Kaiser Strike Commences As 68,000 Employees Stage Walkout At California Hospitals


The largest healthcare worker strike in American history began this morning when more than 75,000 Kaiser Permanente staff left their jobs, according to union leaders.

Intense negotiations between Kaiser and the Coalition of Kaiser Permanente Unions ended in failure on Tuesday in San Francisco. Eight unions in five states and the District of Columbia are represented by the coalition. Nine million patients are served by the healthcare behemoth in California, where more than 90% of its members work.

Nursing assistants, housekeepers, X-ray technicians, phlebotomists, pharmacists, optometrists, and other support workers also left their jobs. It is anticipated that the strike would run until Saturday morning. Most physicians and nurses are not participating in the strike.

“Healthcare workers are taking the work action to protest Kaiser executives’ bad faith bargaining, which is getting in the way of finding solutions to solve the Kaiser short-staffing crisis,” according to a statement from Service Employees International Union-United Healthcare Workers West, the largest of the coalition’s unions.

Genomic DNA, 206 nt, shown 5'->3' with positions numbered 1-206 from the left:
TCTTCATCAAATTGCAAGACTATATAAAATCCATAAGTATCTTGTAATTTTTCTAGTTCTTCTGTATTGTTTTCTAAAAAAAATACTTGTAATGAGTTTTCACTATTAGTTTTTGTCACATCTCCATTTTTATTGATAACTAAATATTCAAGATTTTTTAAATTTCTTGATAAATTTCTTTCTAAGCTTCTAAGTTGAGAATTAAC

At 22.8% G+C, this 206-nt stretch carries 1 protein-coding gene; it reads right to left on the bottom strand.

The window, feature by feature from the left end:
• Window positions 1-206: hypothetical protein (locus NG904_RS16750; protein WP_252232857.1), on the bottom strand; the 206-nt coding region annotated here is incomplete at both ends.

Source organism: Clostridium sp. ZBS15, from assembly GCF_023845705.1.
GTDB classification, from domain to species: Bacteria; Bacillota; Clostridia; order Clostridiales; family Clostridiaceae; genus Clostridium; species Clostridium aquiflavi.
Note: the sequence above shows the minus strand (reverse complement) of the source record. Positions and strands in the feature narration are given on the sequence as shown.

Over the weekend, employee contracts came to an end. Colorado, Washington, Oregon, Virginia, and Washington, D.C. are some of the other states that are affected.

Federal law mandates that healthcare employees give employers a 10-day strike notice in advance. According to Kaiser management, facilities are ready to run normally notwithstanding the strike.